• How have you found the clothing of the 50’s? Has it been an effort to prepare yourself like a 50’s women each day? (corsets, girdles etc)

I have found the fashions to be fun and flattering. I do wear a girdle, but when I am at home working or in the height of summer I did not. My stockings and garter belt were only worn in the summer to more ‘formal’ or a ‘city occasion’. It was perfectly appropriate for me to wear a summer cotton dress without hose as I live in a summer resort area.

At first the girdle was a little odd to wear, but I now know why many older ladies hold onto their girdles. They are comfortable and hold you in and make your clothes fit is a way that makes you feel good. But, really, the new SPANX product today is merely a girdle. Women want to look beautiful, I think.

I think the hardest for me is keeping up with my nails. I am always cleaning and washing and in the summer in the garden, so I need to be more diligent about my gloves. Ladies wore gloves not only in the summer as part of their fashion, but to clean and garden (thus rubber and gardening gloves). Keeping your nails covered and therefore only needing to touch them up throughout the week seems to allude me, but I do wish to do a better job of it. I also don’t feel any less intelligent or smart in caring for my appearance. I have come to see that we, as women, can look beautiful and feel pretty and still discuss politics and literature. I think not trying to do both is a sort of let down to our predecessors. One does not get smarter the dingier one gets.

We are  after all, creatures of habit, so even my wardrobe has become so normal to me, that I am not sure I could or would go back to jeans and t’s. I would feel underdressed or more ‘uncomfortable’ not having my hat and gloves or wearing a dress to go out shopping/dinner.

It is interesting, as many people may not think that fashion matters to them, but with this experiment I have found that what you wear can be as important to your emotional level as what you read/watch/ think about. The 1955 woman may have felt she only had limited choices in the fashion, such as the New Look lengths, but within that ‘safe harbor’ of skirt lengths and what to wear when, was left open your interpretation of the outcome. You could accessorize and create your own style within that framework. And, beside feeling good or uplifted in nice clothes with your hair done and the right accessories, when you are with a group of women who are doing something similar (as sometimes happens when I coerce my friends into a gathering in vintage garb such as my recent Birthday tea) it has a feeling of wonderful fairytale quality. You feel as if you are playing dress up/grown up and then realize you are the grown up. So, on a psychological level, clothes really seem to be an important part of the psyche to adult hood.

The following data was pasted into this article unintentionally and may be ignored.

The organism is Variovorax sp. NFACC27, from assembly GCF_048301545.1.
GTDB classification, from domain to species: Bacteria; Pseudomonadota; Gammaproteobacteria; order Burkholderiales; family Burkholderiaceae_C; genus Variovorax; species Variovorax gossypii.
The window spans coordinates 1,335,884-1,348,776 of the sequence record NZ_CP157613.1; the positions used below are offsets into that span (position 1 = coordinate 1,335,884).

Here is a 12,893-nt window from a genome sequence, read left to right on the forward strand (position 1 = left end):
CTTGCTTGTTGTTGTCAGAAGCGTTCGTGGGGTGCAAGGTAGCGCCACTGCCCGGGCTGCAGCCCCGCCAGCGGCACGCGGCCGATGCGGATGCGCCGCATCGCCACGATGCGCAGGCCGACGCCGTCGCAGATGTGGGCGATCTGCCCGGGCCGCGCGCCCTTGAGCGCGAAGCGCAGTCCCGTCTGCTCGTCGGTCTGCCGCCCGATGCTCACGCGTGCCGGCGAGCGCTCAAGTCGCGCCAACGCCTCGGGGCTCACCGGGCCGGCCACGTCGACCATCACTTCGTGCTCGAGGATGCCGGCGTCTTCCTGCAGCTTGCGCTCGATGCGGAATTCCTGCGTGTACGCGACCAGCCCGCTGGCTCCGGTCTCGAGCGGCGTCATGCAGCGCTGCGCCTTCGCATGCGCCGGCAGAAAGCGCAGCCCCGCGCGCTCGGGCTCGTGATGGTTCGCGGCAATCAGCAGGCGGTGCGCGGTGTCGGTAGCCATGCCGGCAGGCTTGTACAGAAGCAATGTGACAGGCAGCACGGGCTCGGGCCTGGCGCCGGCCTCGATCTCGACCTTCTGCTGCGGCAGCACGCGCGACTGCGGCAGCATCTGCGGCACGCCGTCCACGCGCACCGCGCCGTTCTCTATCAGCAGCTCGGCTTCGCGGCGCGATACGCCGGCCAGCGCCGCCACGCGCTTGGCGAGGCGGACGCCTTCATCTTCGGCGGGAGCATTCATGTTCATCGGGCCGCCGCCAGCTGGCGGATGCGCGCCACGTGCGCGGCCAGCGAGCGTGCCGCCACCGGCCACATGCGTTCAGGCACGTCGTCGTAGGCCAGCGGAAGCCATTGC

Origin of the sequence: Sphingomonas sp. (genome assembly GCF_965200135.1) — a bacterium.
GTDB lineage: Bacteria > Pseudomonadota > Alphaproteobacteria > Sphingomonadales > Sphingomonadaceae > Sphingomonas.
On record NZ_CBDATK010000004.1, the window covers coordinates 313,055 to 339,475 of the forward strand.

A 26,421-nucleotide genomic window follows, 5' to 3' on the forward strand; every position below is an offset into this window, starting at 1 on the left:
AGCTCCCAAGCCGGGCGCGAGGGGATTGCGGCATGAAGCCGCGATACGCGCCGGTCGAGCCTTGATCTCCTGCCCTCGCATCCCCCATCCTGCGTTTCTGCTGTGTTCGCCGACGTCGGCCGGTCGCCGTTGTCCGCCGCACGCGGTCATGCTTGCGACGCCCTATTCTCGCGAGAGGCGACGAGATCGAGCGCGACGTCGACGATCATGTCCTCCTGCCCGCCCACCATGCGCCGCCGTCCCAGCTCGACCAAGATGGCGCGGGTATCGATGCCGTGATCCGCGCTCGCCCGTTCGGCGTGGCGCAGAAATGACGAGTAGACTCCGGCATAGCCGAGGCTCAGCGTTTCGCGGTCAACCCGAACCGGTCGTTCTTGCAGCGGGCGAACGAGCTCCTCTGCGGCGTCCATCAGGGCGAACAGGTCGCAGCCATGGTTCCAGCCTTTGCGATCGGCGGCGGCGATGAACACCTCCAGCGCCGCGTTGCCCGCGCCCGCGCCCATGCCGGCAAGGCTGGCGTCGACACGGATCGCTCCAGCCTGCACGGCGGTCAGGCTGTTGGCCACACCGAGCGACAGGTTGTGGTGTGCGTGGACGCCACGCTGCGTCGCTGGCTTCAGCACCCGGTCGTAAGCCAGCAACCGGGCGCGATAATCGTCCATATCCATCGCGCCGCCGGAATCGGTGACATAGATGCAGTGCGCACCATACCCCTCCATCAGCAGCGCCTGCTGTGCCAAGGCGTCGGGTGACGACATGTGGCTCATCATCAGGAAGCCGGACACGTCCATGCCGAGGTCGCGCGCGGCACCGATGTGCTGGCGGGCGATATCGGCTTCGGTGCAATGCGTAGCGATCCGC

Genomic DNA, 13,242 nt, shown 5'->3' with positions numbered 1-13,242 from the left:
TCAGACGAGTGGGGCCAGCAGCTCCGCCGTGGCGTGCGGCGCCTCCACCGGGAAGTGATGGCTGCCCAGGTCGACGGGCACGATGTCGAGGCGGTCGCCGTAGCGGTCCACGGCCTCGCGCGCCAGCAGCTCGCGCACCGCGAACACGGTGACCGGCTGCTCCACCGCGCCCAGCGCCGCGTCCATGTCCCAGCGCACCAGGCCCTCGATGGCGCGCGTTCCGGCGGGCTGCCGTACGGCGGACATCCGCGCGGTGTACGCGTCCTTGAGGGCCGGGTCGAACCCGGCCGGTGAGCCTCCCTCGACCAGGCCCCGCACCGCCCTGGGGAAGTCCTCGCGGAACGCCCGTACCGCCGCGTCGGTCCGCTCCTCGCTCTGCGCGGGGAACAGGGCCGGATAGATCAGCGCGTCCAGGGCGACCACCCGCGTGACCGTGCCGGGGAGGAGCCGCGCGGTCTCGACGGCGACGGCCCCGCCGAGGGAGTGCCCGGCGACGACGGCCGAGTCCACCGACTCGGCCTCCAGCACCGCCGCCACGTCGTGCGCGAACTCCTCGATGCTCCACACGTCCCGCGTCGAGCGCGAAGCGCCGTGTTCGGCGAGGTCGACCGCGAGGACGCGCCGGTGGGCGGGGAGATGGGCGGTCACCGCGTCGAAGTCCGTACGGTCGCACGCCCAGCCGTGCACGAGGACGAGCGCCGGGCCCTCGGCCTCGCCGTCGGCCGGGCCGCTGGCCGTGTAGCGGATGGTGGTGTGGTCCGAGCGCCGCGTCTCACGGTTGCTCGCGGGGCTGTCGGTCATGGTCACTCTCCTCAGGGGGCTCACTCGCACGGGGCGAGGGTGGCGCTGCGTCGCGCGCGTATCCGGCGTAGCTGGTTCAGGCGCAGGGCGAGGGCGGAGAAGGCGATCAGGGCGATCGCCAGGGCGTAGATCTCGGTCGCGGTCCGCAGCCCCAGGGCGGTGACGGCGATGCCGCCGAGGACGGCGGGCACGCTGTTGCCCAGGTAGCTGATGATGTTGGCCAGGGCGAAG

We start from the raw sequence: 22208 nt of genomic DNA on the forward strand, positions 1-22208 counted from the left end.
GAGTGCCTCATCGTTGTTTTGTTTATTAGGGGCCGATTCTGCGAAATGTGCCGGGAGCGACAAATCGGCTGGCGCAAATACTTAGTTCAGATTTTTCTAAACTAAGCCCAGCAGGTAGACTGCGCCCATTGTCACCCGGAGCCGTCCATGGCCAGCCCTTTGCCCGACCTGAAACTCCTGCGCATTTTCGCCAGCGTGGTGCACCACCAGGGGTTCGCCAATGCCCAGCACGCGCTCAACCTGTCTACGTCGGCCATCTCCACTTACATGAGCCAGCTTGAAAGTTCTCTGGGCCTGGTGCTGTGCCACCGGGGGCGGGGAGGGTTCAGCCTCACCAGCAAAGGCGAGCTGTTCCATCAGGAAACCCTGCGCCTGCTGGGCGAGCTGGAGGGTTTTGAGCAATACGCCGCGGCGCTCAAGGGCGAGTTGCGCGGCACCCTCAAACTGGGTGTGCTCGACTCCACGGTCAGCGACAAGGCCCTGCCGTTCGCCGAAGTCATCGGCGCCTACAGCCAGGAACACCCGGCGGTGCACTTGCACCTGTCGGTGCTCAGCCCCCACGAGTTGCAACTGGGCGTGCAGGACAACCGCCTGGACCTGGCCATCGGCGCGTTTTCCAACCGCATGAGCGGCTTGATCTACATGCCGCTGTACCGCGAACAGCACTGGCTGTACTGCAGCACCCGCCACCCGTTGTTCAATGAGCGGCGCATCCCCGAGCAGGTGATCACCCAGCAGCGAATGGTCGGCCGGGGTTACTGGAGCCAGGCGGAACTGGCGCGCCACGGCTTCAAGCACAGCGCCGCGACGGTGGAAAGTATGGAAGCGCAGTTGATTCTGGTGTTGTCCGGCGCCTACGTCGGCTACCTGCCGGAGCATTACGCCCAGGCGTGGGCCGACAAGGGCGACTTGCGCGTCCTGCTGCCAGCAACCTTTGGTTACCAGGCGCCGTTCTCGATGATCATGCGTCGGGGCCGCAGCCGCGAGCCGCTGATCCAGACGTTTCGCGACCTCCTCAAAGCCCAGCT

I think part of the current  state of  our all being great grown babies and not adults, may lie in the clothes as well. It is easy to slouch, be mindless and watch tv in ‘comfy clothes’ but get together with friends in nicer clothes and you want to sit up straight, hold your tea cup and saucer, balance your plate carefully upon your napkin upon your knee, ankles crossed. It is great that we CAN act as we choose, but in that choice I just wish we would CHOOSE SOMETIMES to act grownups. Perhaps I am just an anachronism now, but I do know that I am happy and content with the pattern of my life. Though I may be the odd ball in the room in a petticoat and white gloves, I feel better and happier, so that is a part I don’t want to lose sight of. Clothes can matter and affect your life. It is the outward expression of who or what we want to be. I don’t want to be a lazy runner in a track suit watching tv, so I won’t dress that part. It is no harder to put on a dress and zip it up than to wear old jeans and t’s and yet the resulting feeling you get and the positive result you often get from others can make your day go from gray to blue. I know that sounds trite, but I also know it is true.

  • Have you ever felt you wanted to stop the project? Or have you adopted it wholeheartedly?

In the beginning, after the first rush of a month or so, I felt as if I wondered if I should stop. I really felt my very psyche, the core of who the “I” or “ME” was, being questioned. I began to also feel cut off and longed for a time in which I didn’t live. I would often spend some time watching old 1950’s family films that my hubby had found for me on YouTube and feeling rather sad.

Then I began to see that what I was missing was not a past I had never experienced, but all the skills and sense of place and community that once existed. Once I figured that out I pretty much went full tilt into the project and slid into the role easier than any other I have ever tried.

  • Would you like to add anything else?

I think my final words should be that never would I have thought, a year ago, something viewed with such disdain could be so rewarding. I think the home arts are such an integral part of womanhood and our history that it is a shame they are falling on the wayside. Even if you would never yourself want to be a homemaker, to not at least study and know of what it entails and what is meant is a disservice to your own sex. As History was being made and nations built, women were there cooking, mending, sewing, creating, challenging, raising children, creating homes in every aspect. I hope that all women could see the relevance and importance this part of our history has to us, as women, and to our future sisters. I don’t think an advanced people can ever truly move forward without first looking back.